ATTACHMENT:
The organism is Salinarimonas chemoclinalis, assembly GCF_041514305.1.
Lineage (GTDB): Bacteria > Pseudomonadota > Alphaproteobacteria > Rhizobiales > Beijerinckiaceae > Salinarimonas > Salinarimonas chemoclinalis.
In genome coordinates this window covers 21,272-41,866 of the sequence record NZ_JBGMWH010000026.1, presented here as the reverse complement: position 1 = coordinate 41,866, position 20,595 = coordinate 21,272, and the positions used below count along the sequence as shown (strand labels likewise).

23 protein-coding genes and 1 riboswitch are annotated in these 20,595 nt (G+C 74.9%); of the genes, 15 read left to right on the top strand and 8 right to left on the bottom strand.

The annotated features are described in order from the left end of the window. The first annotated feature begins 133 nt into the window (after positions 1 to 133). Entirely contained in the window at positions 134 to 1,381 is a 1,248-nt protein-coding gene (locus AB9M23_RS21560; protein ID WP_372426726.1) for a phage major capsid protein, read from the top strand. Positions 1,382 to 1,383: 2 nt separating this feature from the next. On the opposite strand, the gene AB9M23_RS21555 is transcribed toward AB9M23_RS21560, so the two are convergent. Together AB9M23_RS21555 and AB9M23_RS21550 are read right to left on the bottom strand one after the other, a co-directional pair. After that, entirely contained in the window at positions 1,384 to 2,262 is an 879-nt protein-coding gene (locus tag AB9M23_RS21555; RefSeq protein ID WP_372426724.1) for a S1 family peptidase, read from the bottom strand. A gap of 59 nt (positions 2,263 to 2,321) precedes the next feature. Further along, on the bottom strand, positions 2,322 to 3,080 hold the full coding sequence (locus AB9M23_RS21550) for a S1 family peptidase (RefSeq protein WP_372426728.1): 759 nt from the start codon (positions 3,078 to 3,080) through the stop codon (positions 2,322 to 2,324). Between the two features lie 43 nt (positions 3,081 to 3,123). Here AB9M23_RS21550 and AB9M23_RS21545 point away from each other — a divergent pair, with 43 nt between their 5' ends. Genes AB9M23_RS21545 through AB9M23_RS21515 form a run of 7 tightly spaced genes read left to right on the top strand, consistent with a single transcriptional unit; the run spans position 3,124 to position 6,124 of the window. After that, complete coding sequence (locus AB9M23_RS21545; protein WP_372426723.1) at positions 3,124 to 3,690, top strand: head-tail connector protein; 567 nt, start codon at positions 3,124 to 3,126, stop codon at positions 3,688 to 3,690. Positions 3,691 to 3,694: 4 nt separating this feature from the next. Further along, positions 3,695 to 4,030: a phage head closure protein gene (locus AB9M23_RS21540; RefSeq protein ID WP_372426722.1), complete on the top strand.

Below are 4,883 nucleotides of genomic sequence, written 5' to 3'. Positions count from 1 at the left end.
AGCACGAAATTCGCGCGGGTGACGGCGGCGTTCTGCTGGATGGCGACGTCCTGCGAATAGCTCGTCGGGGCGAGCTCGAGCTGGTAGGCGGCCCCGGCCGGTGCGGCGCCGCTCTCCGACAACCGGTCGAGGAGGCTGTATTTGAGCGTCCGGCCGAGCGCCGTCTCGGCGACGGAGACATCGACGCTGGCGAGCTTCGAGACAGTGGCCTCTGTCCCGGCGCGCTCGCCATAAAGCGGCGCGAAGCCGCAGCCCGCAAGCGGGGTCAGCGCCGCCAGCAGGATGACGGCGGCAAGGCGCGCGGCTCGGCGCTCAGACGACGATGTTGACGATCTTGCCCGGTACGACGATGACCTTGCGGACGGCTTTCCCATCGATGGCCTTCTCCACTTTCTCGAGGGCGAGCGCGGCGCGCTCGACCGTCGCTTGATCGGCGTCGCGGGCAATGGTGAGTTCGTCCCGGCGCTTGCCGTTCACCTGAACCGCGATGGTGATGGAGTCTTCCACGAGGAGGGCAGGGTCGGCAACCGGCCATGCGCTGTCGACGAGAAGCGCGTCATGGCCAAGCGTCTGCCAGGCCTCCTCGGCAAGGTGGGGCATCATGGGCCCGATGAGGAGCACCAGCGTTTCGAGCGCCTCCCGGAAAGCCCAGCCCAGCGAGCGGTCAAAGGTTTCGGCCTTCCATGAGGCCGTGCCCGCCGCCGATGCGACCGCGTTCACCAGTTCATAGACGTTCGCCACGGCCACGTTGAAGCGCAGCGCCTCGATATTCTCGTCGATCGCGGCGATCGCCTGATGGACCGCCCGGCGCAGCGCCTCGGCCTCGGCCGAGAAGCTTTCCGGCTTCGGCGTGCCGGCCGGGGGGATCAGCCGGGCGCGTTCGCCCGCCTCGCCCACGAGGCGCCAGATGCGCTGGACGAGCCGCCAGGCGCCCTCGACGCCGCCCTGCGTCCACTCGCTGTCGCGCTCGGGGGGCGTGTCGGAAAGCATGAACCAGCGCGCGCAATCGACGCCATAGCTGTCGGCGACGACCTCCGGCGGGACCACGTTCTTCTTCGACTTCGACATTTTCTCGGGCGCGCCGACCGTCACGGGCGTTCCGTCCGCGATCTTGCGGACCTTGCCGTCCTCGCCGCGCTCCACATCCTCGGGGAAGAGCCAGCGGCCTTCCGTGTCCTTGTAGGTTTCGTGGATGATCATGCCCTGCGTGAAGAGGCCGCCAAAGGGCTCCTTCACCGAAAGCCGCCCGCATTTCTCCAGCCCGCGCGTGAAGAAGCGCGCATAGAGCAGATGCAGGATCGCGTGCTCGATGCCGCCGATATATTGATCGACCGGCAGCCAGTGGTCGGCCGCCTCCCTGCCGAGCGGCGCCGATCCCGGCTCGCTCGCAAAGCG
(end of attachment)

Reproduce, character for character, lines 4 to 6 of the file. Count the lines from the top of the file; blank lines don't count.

23 protein-coding genes and 1 riboswitch are annotated in these 20,595 nt (G+C 74.9%); of the genes, 15 read left to right on the top strand and 8 right to left on the bottom strand.

The annotated features are described in order from the left end of the window. The first annotated feature begins 133 nt into the window (after positions 1 to 133). Entirely contained in the window at positions 134 to 1,381 is a 1,248-nt protein-coding gene (locus AB9M23_RS21560; protein ID WP_372426726.1) for a phage major capsid protein, read from the top strand. Positions 1,382 to 1,383: 2 nt separating this feature from the next. On the opposite strand, the gene AB9M23_RS21555 is transcribed toward AB9M23_RS21560, so the two are convergent. Together AB9M23_RS21555 and AB9M23_RS21550 are read right to left on the bottom strand one after the other, a co-directional pair. After that, entirely contained in the window at positions 1,384 to 2,262 is an 879-nt protein-coding gene (locus tag AB9M23_RS21555; RefSeq protein ID WP_372426724.1) for a S1 family peptidase, read from the bottom strand. A gap of 59 nt (positions 2,263 to 2,321) precedes the next feature. Further along, on the bottom strand, positions 2,322 to 3,080 hold the full coding sequence (locus AB9M23_RS21550) for a S1 family peptidase (RefSeq protein WP_372426728.1): 759 nt from the start codon (positions 3,078 to 3,080) through the stop codon (positions 2,322 to 2,324). Between the two features lie 43 nt (positions 3,081 to 3,123). Here AB9M23_RS21550 and AB9M23_RS21545 point away from each other — a divergent pair, with 43 nt between their 5' ends. Genes AB9M23_RS21545 through AB9M23_RS21515 form a run of 7 tightly spaced genes read left to right on the top strand, consistent with a single transcriptional unit; the run spans position 3,124 to position 6,124 of the window. After that, complete coding sequence (locus AB9M23_RS21545; protein WP_372426723.1) at positions 3,124 to 3,690, top strand: head-tail connector protein; 567 nt, start codon at positions 3,124 to 3,126, stop codon at positions 3,688 to 3,690. Positions 3,691 to 3,694: 4 nt separating this feature from the next. Further along, positions 3,695 to 4,030: a phage head closure protein gene (locus AB9M23_RS21540; RefSeq protein ID WP_372426722.1), complete on the top strand.

Below are 4,883 nucleotides of genomic sequence, written 5' to 3'. Positions count from 1 at the left end.